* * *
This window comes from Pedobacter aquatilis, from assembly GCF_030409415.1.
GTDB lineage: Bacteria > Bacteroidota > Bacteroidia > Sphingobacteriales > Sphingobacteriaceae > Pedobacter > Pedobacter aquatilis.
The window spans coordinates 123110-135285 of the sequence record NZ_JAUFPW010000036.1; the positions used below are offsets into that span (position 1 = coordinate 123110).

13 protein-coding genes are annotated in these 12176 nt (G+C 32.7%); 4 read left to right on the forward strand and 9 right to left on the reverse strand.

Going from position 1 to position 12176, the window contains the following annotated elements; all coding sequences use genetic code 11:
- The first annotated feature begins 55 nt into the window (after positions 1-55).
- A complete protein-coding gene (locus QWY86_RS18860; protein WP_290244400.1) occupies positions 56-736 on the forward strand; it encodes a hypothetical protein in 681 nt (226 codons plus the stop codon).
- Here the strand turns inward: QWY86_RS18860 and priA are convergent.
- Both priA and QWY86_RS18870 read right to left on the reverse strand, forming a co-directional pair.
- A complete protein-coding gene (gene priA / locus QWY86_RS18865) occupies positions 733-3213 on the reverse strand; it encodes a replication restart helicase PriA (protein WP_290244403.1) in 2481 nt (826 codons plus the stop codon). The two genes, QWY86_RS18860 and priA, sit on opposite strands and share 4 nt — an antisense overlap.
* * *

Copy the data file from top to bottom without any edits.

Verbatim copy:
This window comes from Pedobacter aquatilis, from assembly GCF_030409415.1.
GTDB lineage: Bacteria > Bacteroidota > Bacteroidia > Sphingobacteriales > Sphingobacteriaceae > Pedobacter > Pedobacter aquatilis.
The window spans coordinates 123110-135285 of the sequence record NZ_JAUFPW010000036.1; the positions used below are offsets into that span (position 1 = coordinate 123110).

13 protein-coding genes are annotated in these 12176 nt (G+C 32.7%); 4 read left to right on the forward strand and 9 right to left on the reverse strand.

Going from position 1 to position 12176, the window contains the following annotated elements; all coding sequences use genetic code 11:
- The first annotated feature begins 55 nt into the window (after positions 1-55).
- A complete protein-coding gene (locus QWY86_RS18860; protein WP_290244400.1) occupies positions 56-736 on the forward strand; it encodes a hypothetical protein in 681 nt (226 codons plus the stop codon).
- Here the strand turns inward: QWY86_RS18860 and priA are convergent.
- Both priA and QWY86_RS18870 read right to left on the reverse strand, forming a co-directional pair.
- A complete protein-coding gene (gene priA / locus QWY86_RS18865) occupies positions 733-3213 on the reverse strand; it encodes a replication restart helicase PriA (protein WP_290244403.1) in 2481 nt (826 codons plus the stop codon). The two genes, QWY86_RS18860 and priA, sit on opposite strands and share 4 nt — an antisense overlap.